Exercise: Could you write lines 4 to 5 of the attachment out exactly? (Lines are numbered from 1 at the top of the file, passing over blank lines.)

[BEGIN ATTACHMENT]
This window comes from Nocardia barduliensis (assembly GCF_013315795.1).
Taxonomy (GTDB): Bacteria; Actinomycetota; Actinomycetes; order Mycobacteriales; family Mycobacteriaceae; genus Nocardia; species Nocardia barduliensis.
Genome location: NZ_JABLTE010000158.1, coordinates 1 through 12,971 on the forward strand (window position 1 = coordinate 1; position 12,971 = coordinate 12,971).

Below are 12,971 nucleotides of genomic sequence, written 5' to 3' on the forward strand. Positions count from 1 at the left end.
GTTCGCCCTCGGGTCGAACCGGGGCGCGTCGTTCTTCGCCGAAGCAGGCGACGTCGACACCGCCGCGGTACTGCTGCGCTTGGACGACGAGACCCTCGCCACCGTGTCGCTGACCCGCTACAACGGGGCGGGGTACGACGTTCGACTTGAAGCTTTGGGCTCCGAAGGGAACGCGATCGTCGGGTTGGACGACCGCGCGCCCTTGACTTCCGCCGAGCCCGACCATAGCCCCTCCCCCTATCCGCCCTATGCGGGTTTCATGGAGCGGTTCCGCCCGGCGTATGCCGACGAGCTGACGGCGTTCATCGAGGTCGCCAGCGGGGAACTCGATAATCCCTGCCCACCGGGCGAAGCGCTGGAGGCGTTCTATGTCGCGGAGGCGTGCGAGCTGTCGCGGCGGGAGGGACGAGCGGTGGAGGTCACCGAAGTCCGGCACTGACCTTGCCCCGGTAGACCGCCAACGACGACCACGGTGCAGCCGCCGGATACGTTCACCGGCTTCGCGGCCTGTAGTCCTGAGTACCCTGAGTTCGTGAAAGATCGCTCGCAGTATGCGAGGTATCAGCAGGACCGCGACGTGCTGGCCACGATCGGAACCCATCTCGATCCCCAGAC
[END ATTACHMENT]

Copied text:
Below are 12,971 nucleotides of genomic sequence, written 5' to 3' on the forward strand. Positions count from 1 at the left end.
GTTCGCCCTCGGGTCGAACCGGGGCGCGTCGTTCTTCGCCGAAGCAGGCGACGTCGACACCGCCGCGGTACTGCTGCGCTTGGACGACGAGACCCTCGCCACCGTGTCGCTGACCCGCTACAACGGGGCGGGGTACGACGTTCGACTTGAAGCTTTGGGCTCCGAAGGGAACGCGATCGTCGGGTTGGACGACCGCGCGCCCTTGACTTCCGCCGAGCCCGACCATAGCCCCTCCCCCTATCCGCCCTATGCGGGTTTCATGGAGCGGTTCCGCCCGGCGTATGCCGACGAGCTGACGGCGTTCATCGAGGTCGCCAGCGGGGAACTCGATAATCCCTGCCCACCGGGCGAAGCGCTGGAGGCGTTCTATGTCGCGGAGGCGTGCGAGCTGTCGCGGCGGGAGGGACGAGCGGTGGAGGTCACCGAAGTCCGGCACTGACCTTGCCCCGGTAGACCGCCAACGACGACCACGGTGCAGCCGCCGGATACGTTCACCGGCTTCGCGGCCTGTAGTCCTGAGTACCCTGAGTTCGTGAAAGATCGCTCGCAGTATGCGAGGTATCAGCAGGACCGCGACGTGCTGGCCACGATCGGAACCCATCTCGATCCCCAGAC